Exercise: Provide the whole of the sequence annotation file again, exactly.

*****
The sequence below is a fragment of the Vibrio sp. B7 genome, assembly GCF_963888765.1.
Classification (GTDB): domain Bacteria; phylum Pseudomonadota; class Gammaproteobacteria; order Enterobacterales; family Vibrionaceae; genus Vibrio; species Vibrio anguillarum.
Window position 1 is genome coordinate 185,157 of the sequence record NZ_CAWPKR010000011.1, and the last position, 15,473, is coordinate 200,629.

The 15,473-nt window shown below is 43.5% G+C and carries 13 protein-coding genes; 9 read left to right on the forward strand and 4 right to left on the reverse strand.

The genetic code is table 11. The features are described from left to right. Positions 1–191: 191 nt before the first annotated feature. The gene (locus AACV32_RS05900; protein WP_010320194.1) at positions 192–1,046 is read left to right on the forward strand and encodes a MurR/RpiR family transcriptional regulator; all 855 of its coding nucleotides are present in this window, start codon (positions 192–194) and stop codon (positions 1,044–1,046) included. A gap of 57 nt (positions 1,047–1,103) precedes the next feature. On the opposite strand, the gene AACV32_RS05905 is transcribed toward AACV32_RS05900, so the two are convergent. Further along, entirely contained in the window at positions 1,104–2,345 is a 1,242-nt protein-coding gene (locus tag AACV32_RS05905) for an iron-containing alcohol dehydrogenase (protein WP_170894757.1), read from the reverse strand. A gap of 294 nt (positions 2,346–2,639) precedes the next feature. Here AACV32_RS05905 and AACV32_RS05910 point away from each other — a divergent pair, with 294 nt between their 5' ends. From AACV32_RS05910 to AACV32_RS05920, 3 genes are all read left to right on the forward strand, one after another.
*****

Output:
The sequence below is a fragment of the Vibrio sp. B7 genome, assembly GCF_963888765.1.
Classification (GTDB): domain Bacteria; phylum Pseudomonadota; class Gammaproteobacteria; order Enterobacterales; family Vibrionaceae; genus Vibrio; species Vibrio anguillarum.
Window position 1 is genome coordinate 185,157 of the sequence record NZ_CAWPKR010000011.1, and the last position, 15,473, is coordinate 200,629.

The 15,473-nt window shown below is 43.5% G+C and carries 13 protein-coding genes; 9 read left to right on the forward strand and 4 right to left on the reverse strand.

The genetic code is table 11. The features are described from left to right. Positions 1–191: 191 nt before the first annotated feature. The gene (locus AACV32_RS05900; protein WP_010320194.1) at positions 192–1,046 is read left to right on the forward strand and encodes a MurR/RpiR family transcriptional regulator; all 855 of its coding nucleotides are present in this window, start codon (positions 192–194) and stop codon (positions 1,044–1,046) included. A gap of 57 nt (positions 1,047–1,103) precedes the next feature. On the opposite strand, the gene AACV32_RS05905 is transcribed toward AACV32_RS05900, so the two are convergent. Further along, entirely contained in the window at positions 1,104–2,345 is a 1,242-nt protein-coding gene (locus tag AACV32_RS05905) for an iron-containing alcohol dehydrogenase (protein WP_170894757.1), read from the reverse strand. A gap of 294 nt (positions 2,346–2,639) precedes the next feature. Here AACV32_RS05905 and AACV32_RS05910 point away from each other — a divergent pair, with 294 nt between their 5' ends. From AACV32_RS05910 to AACV32_RS05920, 3 genes are all read left to right on the forward strand, one after another.